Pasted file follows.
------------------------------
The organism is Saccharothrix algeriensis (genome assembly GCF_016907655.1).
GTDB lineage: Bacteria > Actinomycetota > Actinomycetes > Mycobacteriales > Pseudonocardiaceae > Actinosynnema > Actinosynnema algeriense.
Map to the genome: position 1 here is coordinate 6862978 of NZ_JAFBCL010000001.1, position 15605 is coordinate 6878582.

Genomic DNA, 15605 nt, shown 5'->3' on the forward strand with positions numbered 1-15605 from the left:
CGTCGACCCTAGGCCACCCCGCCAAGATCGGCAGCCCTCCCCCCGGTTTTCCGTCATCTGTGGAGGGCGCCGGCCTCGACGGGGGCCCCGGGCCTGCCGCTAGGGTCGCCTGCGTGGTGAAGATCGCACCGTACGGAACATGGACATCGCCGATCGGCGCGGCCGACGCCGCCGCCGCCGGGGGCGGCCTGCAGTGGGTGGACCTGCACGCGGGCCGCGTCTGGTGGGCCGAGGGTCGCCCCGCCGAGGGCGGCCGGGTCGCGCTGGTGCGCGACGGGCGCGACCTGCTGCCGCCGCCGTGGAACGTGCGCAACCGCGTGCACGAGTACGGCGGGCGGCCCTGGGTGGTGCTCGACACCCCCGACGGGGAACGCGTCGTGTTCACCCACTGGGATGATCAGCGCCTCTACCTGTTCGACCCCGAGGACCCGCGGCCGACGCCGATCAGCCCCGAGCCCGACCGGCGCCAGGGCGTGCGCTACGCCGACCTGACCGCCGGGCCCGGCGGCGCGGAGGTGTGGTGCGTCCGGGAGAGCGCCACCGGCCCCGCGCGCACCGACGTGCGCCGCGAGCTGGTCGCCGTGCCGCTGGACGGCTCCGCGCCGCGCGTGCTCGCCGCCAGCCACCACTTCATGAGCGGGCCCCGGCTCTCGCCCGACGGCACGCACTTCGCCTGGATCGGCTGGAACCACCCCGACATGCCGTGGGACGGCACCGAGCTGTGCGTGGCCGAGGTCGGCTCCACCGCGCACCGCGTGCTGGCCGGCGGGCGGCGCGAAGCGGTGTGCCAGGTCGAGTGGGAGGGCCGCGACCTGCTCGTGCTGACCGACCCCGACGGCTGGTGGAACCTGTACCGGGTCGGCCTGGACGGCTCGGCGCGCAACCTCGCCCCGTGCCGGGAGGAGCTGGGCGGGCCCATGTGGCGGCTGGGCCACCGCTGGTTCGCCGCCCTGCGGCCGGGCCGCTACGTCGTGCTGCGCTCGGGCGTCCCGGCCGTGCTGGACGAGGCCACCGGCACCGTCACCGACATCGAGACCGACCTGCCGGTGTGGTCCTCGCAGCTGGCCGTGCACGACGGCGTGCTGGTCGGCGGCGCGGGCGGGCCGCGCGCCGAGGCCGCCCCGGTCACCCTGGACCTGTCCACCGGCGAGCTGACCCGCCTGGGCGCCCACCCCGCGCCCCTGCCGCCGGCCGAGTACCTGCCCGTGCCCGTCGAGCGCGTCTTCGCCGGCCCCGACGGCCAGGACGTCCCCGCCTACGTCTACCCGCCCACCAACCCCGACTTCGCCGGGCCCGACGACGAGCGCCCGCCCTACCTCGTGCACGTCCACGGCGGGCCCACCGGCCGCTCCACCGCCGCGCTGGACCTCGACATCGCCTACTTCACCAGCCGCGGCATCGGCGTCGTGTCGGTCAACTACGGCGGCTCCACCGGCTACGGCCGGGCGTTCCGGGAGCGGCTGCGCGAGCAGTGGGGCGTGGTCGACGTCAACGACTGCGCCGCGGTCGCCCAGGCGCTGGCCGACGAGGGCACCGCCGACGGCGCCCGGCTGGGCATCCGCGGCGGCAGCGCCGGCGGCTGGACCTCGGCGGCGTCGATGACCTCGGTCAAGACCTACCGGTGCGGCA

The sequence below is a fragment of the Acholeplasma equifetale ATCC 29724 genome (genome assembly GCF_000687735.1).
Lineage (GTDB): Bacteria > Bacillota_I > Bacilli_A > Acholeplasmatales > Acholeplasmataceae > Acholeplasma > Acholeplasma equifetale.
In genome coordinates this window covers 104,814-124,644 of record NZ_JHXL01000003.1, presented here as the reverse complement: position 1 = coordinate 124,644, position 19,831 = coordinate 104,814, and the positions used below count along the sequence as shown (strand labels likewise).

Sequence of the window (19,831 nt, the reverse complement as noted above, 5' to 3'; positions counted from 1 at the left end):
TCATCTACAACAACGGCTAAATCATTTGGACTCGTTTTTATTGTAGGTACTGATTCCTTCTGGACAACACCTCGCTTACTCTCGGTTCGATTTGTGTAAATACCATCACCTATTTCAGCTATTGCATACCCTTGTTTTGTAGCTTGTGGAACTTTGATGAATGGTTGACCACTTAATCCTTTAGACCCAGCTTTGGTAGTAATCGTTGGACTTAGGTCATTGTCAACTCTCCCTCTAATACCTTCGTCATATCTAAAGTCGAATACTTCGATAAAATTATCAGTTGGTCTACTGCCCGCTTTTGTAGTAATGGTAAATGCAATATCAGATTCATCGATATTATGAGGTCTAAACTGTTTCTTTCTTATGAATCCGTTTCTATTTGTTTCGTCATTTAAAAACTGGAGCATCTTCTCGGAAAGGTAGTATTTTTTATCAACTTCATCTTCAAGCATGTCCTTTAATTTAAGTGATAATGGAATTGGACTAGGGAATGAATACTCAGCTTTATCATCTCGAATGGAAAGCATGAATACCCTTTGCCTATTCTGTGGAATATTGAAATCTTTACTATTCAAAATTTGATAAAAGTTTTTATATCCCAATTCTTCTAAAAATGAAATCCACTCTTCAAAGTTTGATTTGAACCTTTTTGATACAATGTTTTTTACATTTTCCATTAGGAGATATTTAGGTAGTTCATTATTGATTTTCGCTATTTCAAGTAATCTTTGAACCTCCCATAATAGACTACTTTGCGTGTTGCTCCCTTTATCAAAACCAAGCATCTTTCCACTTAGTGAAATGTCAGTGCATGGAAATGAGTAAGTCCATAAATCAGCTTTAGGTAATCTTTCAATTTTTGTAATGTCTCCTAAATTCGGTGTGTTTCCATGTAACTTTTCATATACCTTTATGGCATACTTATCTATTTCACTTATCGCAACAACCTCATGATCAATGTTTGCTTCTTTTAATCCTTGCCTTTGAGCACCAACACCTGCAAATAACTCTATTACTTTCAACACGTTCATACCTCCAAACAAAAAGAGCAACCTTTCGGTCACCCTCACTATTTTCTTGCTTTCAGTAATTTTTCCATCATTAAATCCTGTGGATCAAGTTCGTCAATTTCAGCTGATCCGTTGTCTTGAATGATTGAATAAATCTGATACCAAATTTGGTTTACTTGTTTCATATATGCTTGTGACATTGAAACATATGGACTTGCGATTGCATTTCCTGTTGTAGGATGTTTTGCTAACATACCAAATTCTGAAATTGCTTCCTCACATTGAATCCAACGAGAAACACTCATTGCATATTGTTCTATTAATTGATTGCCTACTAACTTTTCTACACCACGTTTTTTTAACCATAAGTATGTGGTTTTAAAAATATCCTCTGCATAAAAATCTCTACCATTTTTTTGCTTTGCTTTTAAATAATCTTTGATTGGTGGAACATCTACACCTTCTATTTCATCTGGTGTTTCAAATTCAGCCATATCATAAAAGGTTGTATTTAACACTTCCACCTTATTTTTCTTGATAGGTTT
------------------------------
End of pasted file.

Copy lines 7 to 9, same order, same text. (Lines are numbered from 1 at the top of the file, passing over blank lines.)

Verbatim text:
Lineage (GTDB): Bacteria > Bacillota_I > Bacilli_A > Acholeplasmatales > Acholeplasmataceae > Acholeplasma > Acholeplasma equifetale.
In genome coordinates this window covers 104,814-124,644 of record NZ_JHXL01000003.1, presented here as the reverse complement: position 1 = coordinate 124,644, position 19,831 = coordinate 104,814, and the positions used below count along the sequence as shown (strand labels likewise).

Sequence of the window (19,831 nt, the reverse complement as noted above, 5' to 3'; positions counted from 1 at the left end):